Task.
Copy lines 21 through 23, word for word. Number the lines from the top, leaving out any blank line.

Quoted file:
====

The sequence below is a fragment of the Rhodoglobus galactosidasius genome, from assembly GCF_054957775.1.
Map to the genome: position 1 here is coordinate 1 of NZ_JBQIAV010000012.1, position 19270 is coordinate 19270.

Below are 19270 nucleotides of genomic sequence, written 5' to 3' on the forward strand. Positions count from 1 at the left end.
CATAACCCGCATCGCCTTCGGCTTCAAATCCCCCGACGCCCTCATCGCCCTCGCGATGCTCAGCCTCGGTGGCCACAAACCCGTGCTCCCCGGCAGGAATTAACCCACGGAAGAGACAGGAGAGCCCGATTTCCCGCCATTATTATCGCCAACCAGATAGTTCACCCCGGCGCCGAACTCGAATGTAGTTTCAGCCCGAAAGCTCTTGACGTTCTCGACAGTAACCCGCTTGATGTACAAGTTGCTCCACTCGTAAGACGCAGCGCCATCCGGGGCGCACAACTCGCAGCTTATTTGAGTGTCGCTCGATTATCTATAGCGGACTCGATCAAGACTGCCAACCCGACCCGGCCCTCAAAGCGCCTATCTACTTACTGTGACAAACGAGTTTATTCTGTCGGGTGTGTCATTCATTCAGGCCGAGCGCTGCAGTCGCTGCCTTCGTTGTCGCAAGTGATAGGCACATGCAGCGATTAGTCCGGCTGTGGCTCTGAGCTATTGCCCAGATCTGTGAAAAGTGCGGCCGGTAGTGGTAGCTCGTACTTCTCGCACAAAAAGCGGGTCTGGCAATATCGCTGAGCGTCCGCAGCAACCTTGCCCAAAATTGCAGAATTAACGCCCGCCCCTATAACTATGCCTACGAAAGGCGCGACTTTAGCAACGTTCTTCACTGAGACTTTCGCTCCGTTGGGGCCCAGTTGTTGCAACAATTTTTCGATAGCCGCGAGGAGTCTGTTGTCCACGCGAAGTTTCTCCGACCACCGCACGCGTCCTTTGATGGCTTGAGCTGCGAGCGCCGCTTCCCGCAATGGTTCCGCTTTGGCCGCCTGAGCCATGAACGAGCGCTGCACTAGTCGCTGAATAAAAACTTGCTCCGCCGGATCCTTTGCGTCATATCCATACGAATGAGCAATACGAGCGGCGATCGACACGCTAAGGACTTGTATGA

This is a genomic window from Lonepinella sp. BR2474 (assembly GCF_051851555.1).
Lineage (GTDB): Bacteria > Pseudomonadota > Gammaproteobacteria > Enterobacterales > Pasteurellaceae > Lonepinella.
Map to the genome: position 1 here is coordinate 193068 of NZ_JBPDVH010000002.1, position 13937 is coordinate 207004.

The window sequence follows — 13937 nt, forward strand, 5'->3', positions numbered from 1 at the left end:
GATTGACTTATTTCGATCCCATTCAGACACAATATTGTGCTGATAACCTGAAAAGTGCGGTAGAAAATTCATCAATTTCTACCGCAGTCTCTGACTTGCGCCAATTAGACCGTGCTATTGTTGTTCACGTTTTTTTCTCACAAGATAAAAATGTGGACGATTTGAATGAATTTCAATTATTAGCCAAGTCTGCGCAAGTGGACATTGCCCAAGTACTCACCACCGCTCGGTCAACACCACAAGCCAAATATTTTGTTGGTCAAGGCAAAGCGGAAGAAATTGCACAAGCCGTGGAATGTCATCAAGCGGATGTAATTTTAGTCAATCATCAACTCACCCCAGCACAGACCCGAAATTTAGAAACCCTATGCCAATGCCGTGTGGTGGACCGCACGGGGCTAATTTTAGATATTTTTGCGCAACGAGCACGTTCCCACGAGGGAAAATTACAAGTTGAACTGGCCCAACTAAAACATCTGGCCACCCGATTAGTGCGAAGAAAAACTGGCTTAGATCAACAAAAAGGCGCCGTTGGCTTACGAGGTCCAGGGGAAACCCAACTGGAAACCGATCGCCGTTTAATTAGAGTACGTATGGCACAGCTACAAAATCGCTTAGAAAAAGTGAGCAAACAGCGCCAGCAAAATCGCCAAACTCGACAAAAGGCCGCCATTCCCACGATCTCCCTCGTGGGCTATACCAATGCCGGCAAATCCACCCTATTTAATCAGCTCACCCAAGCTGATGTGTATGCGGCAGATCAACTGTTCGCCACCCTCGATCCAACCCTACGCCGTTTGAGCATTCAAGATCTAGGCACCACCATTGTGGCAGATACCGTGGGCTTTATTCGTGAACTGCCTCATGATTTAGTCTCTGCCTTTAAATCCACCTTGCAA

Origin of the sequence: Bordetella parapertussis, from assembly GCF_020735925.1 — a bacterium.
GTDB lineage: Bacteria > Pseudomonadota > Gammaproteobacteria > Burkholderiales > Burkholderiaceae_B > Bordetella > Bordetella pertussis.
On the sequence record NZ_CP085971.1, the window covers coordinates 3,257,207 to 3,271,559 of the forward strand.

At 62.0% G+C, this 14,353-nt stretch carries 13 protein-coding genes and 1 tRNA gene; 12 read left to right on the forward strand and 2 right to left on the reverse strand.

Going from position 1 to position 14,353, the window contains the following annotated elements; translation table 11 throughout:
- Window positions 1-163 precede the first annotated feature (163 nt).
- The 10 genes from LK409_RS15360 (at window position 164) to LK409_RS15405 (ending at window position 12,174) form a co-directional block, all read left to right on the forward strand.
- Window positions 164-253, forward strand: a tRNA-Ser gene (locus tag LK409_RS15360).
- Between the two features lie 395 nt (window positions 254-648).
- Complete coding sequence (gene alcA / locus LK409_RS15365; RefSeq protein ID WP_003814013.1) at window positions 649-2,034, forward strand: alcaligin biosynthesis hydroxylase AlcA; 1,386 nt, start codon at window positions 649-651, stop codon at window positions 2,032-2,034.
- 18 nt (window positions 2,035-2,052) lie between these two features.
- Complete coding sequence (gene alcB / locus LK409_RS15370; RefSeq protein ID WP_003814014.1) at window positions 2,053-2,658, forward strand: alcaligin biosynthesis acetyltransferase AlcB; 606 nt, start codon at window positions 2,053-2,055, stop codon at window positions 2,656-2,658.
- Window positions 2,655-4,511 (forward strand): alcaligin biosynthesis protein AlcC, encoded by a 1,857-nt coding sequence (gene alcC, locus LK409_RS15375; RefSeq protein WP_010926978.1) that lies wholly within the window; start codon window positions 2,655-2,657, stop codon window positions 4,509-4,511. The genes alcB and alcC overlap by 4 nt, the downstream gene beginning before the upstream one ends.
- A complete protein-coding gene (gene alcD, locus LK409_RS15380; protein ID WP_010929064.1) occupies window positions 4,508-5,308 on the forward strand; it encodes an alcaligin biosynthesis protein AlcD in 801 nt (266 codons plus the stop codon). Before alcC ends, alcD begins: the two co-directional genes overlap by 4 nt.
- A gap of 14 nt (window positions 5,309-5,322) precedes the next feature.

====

- Complete coding sequence (gene alcB / locus LK409_RS15370; RefSeq protein ID WP_003814014.1) at window positions 2,053-2,658, forward strand: alcaligin biosynthesis acetyltransferase AlcB; 606 nt, start codon at window positions 2,053-2,055, stop codon at window positions 2,656-2,658.
- Window positions 2,655-4,511 (forward strand): alcaligin biosynthesis protein AlcC, encoded by a 1,857-nt coding sequence (gene alcC, locus LK409_RS15375; RefSeq protein WP_010926978.1) that lies wholly within the window; start codon window positions 2,655-2,657, stop codon window positions 4,509-4,511. The genes alcB and alcC overlap by 4 nt, the downstream gene beginning before the upstream one ends.
- A complete protein-coding gene (gene alcD, locus LK409_RS15380; protein ID WP_010929064.1) occupies window positions 4,508-5,308 on the forward strand; it encodes an alcaligin biosynthesis protein AlcD in 801 nt (266 codons plus the stop codon). Before alcC ends, alcD begins: the two co-directional genes overlap by 4 nt.